Imagine working at a company that handles sensitive data such that when people are dismissed or resign, they are immediately sent home on gardening leave.

If your contract states you can be dismissed at any time with 1 months notice, but if you resign you have a 3 month notice period, if you resign (and thus they must pay for 3 months) can they immediately dismiss you to avoid paying the extra 2 months?

Assume you have been working there for less than 2 years.

  • Not unless they have valid reasons to dismiss you.
    – Snowlockk
    May 12, 2017 at 14:25

5 Answers 5


No, this would be considered unfair dismissal.

As per: https://www.gov.uk/dismissal/unfair-and-constructive-dismissal

Your dismissal could be unfair if your employer doesn’t:

  • have a good reason for dismissing you
  • follow the company’s formal disciplinary or dismissal process (or the statutory minimum dismissal procedure in Northern Ireland)

Situations when your dismissal is likely to be unfair include if you:

  • asked for flexible working
  • refused to give up your working time rights - eg to take rest breaks
  • resigned and gave the correct notice period ...

I am not a lawyer but I have successfully argued in court to have an asymmetric contract term overturned as unfair, getting me the several thousand pounds in back pay and compensation that I was claiming but that was as a contractor, not an employee.

If it came down to it, you would really to seek legal advice - there may be reasons that the clause is fair in your circumstances, only a good lawyer could tell you.


While this sort of thing is possible, it's unlikely. First, in almost all employment contracts the notice period is the same on both sides. Second, if the company did this sort of thing word would get around very quickly, resulting in a lot of employee dissatisfaction. Also companies rarely do this if they habitually take a 'gardening leave' approach. It doesn't pay them to have a long notice period if all they are going to do during it is pay you for not working.

If you believe you might be in this position, there is an easy way to deal with it, at least assuming that your intention is to move to another job. When the next job asks when you can start, say that you technically have to give three months notice, but you might be able to start in a month. Accept a start date in three months time, and if they fire you then call up the new company and say you can start early. They will probably be happy about that.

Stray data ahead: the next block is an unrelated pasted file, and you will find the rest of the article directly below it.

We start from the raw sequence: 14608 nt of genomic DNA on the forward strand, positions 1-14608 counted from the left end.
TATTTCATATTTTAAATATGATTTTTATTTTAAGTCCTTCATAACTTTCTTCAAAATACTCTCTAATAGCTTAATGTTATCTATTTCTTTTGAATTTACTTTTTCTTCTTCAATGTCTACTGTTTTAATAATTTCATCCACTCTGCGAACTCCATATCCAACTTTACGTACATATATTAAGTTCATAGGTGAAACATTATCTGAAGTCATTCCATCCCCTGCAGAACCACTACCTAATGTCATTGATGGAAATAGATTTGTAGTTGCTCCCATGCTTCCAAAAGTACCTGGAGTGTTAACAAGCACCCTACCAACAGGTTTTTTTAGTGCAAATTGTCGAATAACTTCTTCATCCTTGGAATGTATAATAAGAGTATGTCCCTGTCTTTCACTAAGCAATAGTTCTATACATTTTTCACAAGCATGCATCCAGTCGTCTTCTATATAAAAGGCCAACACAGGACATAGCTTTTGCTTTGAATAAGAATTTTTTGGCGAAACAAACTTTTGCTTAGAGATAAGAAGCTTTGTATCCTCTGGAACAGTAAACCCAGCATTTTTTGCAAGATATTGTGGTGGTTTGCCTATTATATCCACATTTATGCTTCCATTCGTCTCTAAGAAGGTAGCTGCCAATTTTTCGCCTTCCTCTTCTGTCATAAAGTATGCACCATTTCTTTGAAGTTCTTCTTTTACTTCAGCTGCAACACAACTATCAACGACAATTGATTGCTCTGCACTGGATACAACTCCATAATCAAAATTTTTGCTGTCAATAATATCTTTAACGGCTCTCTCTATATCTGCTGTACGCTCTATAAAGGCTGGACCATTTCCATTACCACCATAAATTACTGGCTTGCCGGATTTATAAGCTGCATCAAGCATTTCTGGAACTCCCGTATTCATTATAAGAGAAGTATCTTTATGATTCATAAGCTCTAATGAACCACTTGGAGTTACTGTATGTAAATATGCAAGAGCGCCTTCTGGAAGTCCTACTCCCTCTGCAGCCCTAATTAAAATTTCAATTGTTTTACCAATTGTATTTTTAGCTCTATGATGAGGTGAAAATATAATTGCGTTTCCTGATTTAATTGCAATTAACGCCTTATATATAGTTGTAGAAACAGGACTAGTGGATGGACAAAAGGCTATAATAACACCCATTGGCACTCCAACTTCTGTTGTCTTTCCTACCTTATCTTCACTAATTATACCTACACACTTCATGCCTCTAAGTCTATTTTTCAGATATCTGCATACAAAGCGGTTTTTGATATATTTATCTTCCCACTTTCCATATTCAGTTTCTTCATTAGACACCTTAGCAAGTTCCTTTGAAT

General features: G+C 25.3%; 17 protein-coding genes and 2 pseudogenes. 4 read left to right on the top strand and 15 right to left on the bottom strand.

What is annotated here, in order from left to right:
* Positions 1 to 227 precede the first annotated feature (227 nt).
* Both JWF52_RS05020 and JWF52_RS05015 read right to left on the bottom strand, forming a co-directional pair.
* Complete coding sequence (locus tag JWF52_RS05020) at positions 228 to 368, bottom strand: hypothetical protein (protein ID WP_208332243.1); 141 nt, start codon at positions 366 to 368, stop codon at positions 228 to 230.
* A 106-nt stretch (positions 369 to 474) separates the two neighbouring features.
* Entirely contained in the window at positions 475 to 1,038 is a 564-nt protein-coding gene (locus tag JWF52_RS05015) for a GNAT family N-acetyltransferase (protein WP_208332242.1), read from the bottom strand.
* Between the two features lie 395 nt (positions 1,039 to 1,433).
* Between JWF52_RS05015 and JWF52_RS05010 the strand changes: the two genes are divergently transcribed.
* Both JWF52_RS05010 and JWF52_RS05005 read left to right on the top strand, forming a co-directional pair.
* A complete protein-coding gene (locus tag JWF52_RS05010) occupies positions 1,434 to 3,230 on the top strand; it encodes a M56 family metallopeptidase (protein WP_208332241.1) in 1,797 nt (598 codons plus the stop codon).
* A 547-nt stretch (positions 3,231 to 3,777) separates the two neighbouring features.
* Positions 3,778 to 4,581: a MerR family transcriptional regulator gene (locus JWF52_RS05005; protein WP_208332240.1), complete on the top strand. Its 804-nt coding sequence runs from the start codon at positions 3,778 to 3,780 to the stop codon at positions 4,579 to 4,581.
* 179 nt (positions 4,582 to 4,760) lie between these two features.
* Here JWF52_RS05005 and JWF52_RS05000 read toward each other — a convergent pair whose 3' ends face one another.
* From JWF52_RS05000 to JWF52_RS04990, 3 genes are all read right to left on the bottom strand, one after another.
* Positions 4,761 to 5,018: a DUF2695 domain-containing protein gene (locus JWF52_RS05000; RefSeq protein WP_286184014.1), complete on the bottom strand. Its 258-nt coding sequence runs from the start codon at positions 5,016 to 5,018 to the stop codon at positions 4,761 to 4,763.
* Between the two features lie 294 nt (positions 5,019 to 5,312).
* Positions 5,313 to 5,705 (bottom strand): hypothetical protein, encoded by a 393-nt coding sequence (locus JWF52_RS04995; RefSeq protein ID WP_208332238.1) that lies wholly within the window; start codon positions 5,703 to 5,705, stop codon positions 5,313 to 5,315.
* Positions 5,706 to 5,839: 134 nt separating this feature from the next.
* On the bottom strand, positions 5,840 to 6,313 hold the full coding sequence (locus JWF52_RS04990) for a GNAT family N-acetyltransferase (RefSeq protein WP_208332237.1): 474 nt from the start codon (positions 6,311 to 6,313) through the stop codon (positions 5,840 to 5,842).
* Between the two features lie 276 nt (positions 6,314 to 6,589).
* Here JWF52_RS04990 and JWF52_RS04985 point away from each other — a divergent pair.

Incidentally it is often possible to negotiate down a long notice period. If you have another job to go to, and you are given three months gardening leave, go to the company and say you will take a month's pay instead of 3 months if they will let you start the new job immediately.


If your contract states you can be dismissed at any time with 1 months notice, but if you resign you have a 3 month notice period, if you resign (and thus they must pay for 3 months) can they immediately dismiss you to avoid paying the extra 2 months?

This is what's called Garden Leave. Yes in principle they could dismiss you, the likelihood is that you will be paid for the time, and technically employed, but are at home.

The reason this is more likely is that the time period is for the employers benefit. When there are sensitivities, if you are three months away (as in your example) your usefulness in leaking info/data is decreased.

Firing you immediately (even with some kind of non-disclosure), is likely to backfire on them (and suing after the fact if you do disclose may have less value than stopping the damage by keeping you on the payroll).

The main point to remember is that you are employed during garden leave, so you shouldn't be moving into another role and celebrating your windfall of pay until you formally finish.


If your contract has indeed two different notice periods, then they could fire you as soon as you give your three months notice. There would be the usual problems for the company (they cannot just fire you without some good reason and resigning wouldn't be a reason).

But in principle, that problem is solved by nobody accepting contracts with that kind of asymmetry. I have never ever seen a contract being offered where both sides had different notice periods. It might be that such a contract would be illegal, it is certain that I and most other people would never accept it.

Now what they can do quite legally: They can offer the employee a choice, either work three months and get paid three months, or getting one months pay and leaving immediately. What would you prefer, three months paid work, or one month paid holiday?

  • I posted this on behalf of someone that has this exact contract
    – NibblyPig
    May 12, 2017 at 12:45
  • @SLC But I wonder who designed such a contract for what purpose. As outline in your question, there is really no benefit for the company in such a case.
    – dirkk
    May 12, 2017 at 13:07
  • 1
    This is incorrect for the UK. If you resign and then your employer dismisses you to avoid paying notice, it is an unfair dismissal.
    – toadflakz
    May 12, 2017 at 13:30
  • @toadflakz: It might be unfair dismissal, but you'd have to fight the company. Better to avoid this in the first place by not having it in the contract.
    – gnasher729
    May 12, 2017 at 13:55
  • 1
    @MSalters: If you give three months notice today, that means you put the company on notice that you will resign exactly three months from now. The contract is still valid for the next three months.
    – gnasher729
    May 12, 2017 at 15:18

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